dialogue with the animal is then established. The procedure is repeated until the client has met with all seven chakra animals. Gallegos found that animals can emerge from all parts of the body, for example the ears, the hands or the left and right side of the body etc. (”polarity animals”). Sometimes no animal will show up from one (or more) of the chakras (or from other parts of the body), sometimes the client can only hear or feel the presence of the animal. It may be that the animal (i.e. that part of the personality) is too scared to show itself. There can be a number of reasons for that happening, for example fear of loosing control, resistance or even aversion to the method. But it should also be considered that according to Jung the ability to actively imagine is a touchstone by which one can tell whether the client is genuinely aiming at psychological independence and individuation or whether he wants to remain dependant of the therapist (Hannah, 1981). In some cases two or more animals appear from a body part and this usually indicates a split in the psychic energy or an inner conflict which needs to be resolved (Gallegos, 1983). Whether the animals are coming from the chakra points or from other parts of the body, they are all unconscious symbols and the therapist’s task is to get the client to stay with and relate to them in some way. If the client for example imagine that the animal is running away from him, he is urged to ask the animal: ”Why are you afraid of me?” Sometimes the emotions are so deeply ”buried” in the body that they only will show up as an imaginary animal. If the animal for example is a ferocious tiger and chases the client the therapist may intervene, i.e. he could suggest that the client ask the tiger: ”Why are you so angry?” or ”What do you need from me?” The socalled feeding technique used in guided affective imagery (Leuner, 1969) to cool down an imagery animal is not used in this method. Since the animals mainly consist of what we have rejected in ourselves the important point here is to help the client to establish a dialogue with the animal symbol. The animals are assumed to represent unconscious behavioral tendencies of the client, in many ways similar to Jung’s concept of the ”shadow”. These split-off parts of the psyche are to be integrated in the conscious personality. According to Jung the shadow contains the person’s repressed and less favourable character traits. But just as the ego contains both positive and negative attitudes, so the shadow also has good qualities, normal instincts and creative impulses. Thus an animal, which may symbolize the shadow, can - after being allowed to express itself - suddenly change from a horrifying monster into a more likable creature. If we are friendly to the unconscious – realizing its right to be as it is – the unconscious will change in a remarkable way (Hannah, 1981).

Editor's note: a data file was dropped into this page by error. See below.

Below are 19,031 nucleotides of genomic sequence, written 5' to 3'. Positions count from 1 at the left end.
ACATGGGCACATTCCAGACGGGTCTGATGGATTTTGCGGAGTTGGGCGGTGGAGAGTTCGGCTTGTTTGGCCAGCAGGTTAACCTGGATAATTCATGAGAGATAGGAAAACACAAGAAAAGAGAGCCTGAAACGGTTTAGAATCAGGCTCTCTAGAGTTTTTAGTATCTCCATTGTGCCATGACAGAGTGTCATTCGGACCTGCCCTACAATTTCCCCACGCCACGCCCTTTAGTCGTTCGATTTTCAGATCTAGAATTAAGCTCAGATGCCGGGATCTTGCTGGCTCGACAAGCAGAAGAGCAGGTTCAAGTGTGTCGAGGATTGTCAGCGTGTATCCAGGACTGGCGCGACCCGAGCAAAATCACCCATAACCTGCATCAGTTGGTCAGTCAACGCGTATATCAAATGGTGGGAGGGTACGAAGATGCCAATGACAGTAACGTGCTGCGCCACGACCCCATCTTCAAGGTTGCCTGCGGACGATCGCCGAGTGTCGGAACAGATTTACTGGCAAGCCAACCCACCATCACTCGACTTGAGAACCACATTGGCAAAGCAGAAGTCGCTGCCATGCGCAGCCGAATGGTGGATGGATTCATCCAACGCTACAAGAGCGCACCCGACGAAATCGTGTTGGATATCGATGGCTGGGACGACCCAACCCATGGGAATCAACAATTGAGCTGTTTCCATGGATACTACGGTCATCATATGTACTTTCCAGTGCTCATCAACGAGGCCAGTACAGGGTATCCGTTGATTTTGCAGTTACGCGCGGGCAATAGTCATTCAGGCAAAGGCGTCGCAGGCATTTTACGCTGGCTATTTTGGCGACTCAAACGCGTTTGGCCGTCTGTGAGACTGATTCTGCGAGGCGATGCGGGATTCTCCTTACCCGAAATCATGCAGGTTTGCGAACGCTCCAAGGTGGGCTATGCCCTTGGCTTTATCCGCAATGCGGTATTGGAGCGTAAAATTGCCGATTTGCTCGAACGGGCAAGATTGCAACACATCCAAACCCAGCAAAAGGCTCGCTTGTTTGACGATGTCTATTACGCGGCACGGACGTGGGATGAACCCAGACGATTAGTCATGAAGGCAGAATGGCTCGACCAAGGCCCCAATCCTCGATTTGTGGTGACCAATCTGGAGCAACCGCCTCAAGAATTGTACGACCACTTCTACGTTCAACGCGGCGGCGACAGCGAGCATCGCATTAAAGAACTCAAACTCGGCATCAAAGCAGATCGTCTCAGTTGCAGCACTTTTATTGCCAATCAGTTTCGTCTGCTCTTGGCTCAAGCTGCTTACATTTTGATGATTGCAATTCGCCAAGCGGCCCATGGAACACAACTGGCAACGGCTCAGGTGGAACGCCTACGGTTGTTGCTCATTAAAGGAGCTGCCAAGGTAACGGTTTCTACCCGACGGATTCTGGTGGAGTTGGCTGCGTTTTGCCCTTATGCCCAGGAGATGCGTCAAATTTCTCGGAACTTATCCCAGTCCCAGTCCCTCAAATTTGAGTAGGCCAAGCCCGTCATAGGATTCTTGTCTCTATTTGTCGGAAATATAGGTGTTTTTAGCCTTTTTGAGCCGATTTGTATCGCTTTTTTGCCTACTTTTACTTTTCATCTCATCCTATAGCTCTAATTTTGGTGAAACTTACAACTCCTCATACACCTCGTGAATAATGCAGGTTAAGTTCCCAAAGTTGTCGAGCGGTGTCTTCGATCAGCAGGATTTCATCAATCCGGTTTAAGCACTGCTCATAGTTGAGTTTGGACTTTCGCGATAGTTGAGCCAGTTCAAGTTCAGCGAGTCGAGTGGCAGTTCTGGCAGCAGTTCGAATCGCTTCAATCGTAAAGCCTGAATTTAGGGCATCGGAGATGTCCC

In analytical psychology the animus is a personified image of the masculine in women, while the anima is a deep presence of the feminine in men’s psyche. Thus in women the animus can appear as an animal, perhaps as a mighty male lion. As soon as the client has established a positive relationship with the animal it sometimes wants to show him something and in that case the client is encouraged to follow the animal. Maybe the animal will lead him into a cave or show him some long forgotten pictures from his childhood. In this hypnotherapeutic method the animals are considered to be much wiser than the therapist as regards to what the client needs to experience in order to achieve inner healing. If the client has had a dream, which he only partly remembers, the the therapist can suggest that he calls for an animal which can take him back into the dream to reexperience it. Some animals, especially ”polarity animals” (i.e. animals from two sides of the body), may even merge together and thus transform themselves into a completely different animal, indicating that some inner integration has taken place. The therapist can also use a technique from Gestalt therapy and suggest that the client merge into the animal, but only on the condition that both parties agree to it. Merging into the animal allows the client to reexperience and maybe even abreact certain traumatic events from his childhood. After the client has met his chakra animals, the therapist can suggest that the animals meet together in a council. Here it is important to note how the animals interact: Are they friendly towards each other or do they fight? The interaction between the animals can reflect some inner conflict or the client’s relations with other people. If one of the animals is feeling bad, are the others then willing to help it? If the other animals agree to help, then the therapist can suggest that they form a circle around the wounded animal and shine healing light from their hearts onto it. This often has a profound effect. When an animal receives help from its companions, it sometimes transforms spontaneously into another animal, often a less angry and more harmonious creature, indicating that some kind of inner integration has taken place. During the therapy the animals usually become more and more supportive of each other and the client feels a growing harmony and centredness in his own life. In the aftertalk the animals may be drawed or painted to get the client even further in touch with the symbols. The representation of the animal images through art expression gives a concrete form to the process taking place within the person. It should be noted that in the aftertalk the client is never encouraged to interpret the animals as representatives of specific persons in his life, since such interpretations could destroy the vitality and affective experience of the animals. Why Animals?